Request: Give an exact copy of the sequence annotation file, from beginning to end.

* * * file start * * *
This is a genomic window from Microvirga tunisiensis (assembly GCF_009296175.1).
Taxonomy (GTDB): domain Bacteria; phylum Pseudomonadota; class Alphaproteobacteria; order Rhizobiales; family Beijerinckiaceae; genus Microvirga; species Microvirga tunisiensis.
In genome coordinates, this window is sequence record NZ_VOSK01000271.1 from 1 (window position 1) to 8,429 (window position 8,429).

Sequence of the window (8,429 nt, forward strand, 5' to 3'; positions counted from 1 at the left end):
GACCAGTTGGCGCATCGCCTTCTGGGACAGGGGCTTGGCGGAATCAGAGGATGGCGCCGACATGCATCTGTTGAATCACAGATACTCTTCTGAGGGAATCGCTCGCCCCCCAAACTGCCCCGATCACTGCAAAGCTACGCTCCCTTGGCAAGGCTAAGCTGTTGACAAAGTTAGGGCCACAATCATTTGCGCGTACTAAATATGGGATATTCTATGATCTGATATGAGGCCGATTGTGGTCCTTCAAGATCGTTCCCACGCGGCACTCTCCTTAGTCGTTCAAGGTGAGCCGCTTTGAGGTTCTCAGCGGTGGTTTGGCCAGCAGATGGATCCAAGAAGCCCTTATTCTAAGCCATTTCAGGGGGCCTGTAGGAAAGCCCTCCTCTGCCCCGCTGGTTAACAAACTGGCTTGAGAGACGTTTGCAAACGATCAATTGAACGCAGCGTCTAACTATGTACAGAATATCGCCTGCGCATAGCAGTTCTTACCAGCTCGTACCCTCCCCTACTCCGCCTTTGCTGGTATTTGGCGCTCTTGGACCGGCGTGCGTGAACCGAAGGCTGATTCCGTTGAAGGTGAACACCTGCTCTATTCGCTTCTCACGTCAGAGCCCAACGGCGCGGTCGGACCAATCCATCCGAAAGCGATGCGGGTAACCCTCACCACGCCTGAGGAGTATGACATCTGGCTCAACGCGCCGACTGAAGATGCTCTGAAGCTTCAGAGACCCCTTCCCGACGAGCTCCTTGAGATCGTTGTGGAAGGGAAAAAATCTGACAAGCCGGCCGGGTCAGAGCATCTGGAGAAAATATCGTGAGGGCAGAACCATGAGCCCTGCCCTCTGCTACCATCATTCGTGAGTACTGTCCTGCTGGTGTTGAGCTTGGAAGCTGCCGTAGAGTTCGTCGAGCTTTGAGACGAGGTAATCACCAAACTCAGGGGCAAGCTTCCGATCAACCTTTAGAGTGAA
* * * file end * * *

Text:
This is a genomic window from Microvirga tunisiensis (assembly GCF_009296175.1).
Taxonomy (GTDB): domain Bacteria; phylum Pseudomonadota; class Alphaproteobacteria; order Rhizobiales; family Beijerinckiaceae; genus Microvirga; species Microvirga tunisiensis.
In genome coordinates, this window is sequence record NZ_VOSK01000271.1 from 1 (window position 1) to 8,429 (window position 8,429).

Sequence of the window (8,429 nt, forward strand, 5' to 3'; positions counted from 1 at the left end):
GACCAGTTGGCGCATCGCCTTCTGGGACAGGGGCTTGGCGGAATCAGAGGATGGCGCCGACATGCATCTGTTGAATCACAGATACTCTTCTGAGGGAATCGCTCGCCCCCCAAACTGCCCCGATCACTGCAAAGCTACGCTCCCTTGGCAAGGCTAAGCTGTTGACAAAGTTAGGGCCACAATCATTTGCGCGTACTAAATATGGGATATTCTATGATCTGATATGAGGCCGATTGTGGTCCTTCAAGATCGTTCCCACGCGGCACTCTCCTTAGTCGTTCAAGGTGAGCCGCTTTGAGGTTCTCAGCGGTGGTTTGGCCAGCAGATGGATCCAAGAAGCCCTTATTCTAAGCCATTTCAGGGGGCCTGTAGGAAAGCCCTCCTCTGCCCCGCTGGTTAACAAACTGGCTTGAGAGACGTTTGCAAACGATCAATTGAACGCAGCGTCTAACTATGTACAGAATATCGCCTGCGCATAGCAGTTCTTACCAGCTCGTACCCTCCCCTACTCCGCCTTTGCTGGTATTTGGCGCTCTTGGACCGGCGTGCGTGAACCGAAGGCTGATTCCGTTGAAGGTGAACACCTGCTCTATTCGCTTCTCACGTCAGAGCCCAACGGCGCGGTCGGACCAATCCATCCGAAAGCGATGCGGGTAACCCTCACCACGCCTGAGGAGTATGACATCTGGCTCAACGCGCCGACTGAAGATGCTCTGAAGCTTCAGAGACCCCTTCCCGACGAGCTCCTTGAGATCGTTGTGGAAGGGAAAAAATCTGACAAGCCGGCCGGGTCAGAGCATCTGGAGAAAATATCGTGAGGGCAGAACCATGAGCCCTGCCCTCTGCTACCATCATTCGTGAGTACTGTCCTGCTGGTGTTGAGCTTGGAAGCTGCCGTAGAGTTCGTCGAGCTTTGAGACGAGGTAATCACCAAACTCAGGGGCAAGCTTCCGATCAACCTTTAGAGTGAA